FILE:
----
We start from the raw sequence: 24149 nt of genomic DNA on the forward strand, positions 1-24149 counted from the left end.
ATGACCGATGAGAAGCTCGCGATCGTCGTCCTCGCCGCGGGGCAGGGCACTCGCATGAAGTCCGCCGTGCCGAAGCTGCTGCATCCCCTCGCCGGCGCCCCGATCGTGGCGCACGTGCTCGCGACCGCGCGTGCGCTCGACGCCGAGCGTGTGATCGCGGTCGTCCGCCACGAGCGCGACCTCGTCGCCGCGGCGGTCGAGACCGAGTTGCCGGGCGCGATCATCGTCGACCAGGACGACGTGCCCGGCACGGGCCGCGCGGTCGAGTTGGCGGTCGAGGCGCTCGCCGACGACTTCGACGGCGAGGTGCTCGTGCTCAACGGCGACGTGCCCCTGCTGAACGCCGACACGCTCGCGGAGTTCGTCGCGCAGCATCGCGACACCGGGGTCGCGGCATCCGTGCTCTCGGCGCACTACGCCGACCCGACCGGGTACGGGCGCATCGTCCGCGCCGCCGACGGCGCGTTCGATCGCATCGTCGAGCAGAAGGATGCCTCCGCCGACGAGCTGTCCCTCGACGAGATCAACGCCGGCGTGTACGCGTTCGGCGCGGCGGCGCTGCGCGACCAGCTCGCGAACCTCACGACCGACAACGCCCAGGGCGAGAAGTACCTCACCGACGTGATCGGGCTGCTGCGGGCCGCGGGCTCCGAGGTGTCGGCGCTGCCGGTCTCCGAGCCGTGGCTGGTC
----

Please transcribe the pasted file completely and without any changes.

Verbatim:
We start from the raw sequence: 24149 nt of genomic DNA on the forward strand, positions 1-24149 counted from the left end.
ATGACCGATGAGAAGCTCGCGATCGTCGTCCTCGCCGCGGGGCAGGGCACTCGCATGAAGTCCGCCGTGCCGAAGCTGCTGCATCCCCTCGCCGGCGCCCCGATCGTGGCGCACGTGCTCGCGACCGCGCGTGCGCTCGACGCCGAGCGTGTGATCGCGGTCGTCCGCCACGAGCGCGACCTCGTCGCCGCGGCGGTCGAGACCGAGTTGCCGGGCGCGATCATCGTCGACCAGGACGACGTGCCCGGCACGGGCCGCGCGGTCGAGTTGGCGGTCGAGGCGCTCGCCGACGACTTCGACGGCGAGGTGCTCGTGCTCAACGGCGACGTGCCCCTGCTGAACGCCGACACGCTCGCGGAGTTCGTCGCGCAGCATCGCGACACCGGGGTCGCGGCATCCGTGCTCTCGGCGCACTACGCCGACCCGACCGGGTACGGGCGCATCGTCCGCGCCGCCGACGGCGCGTTCGATCGCATCGTCGAGCAGAAGGATGCCTCCGCCGACGAGCTGTCCCTCGACGAGATCAACGCCGGCGTGTACGCGTTCGGCGCGGCGGCGCTGCGCGACCAGCTCGCGAACCTCACGACCGACAACGCCCAGGGCGAGAAGTACCTCACCGACGTGATCGGGCTGCTGCGGGCCGCGGGCTCCGAGGTGTCGGCGCTGCCGGTCTCCGAGCCGTGGCTGGTC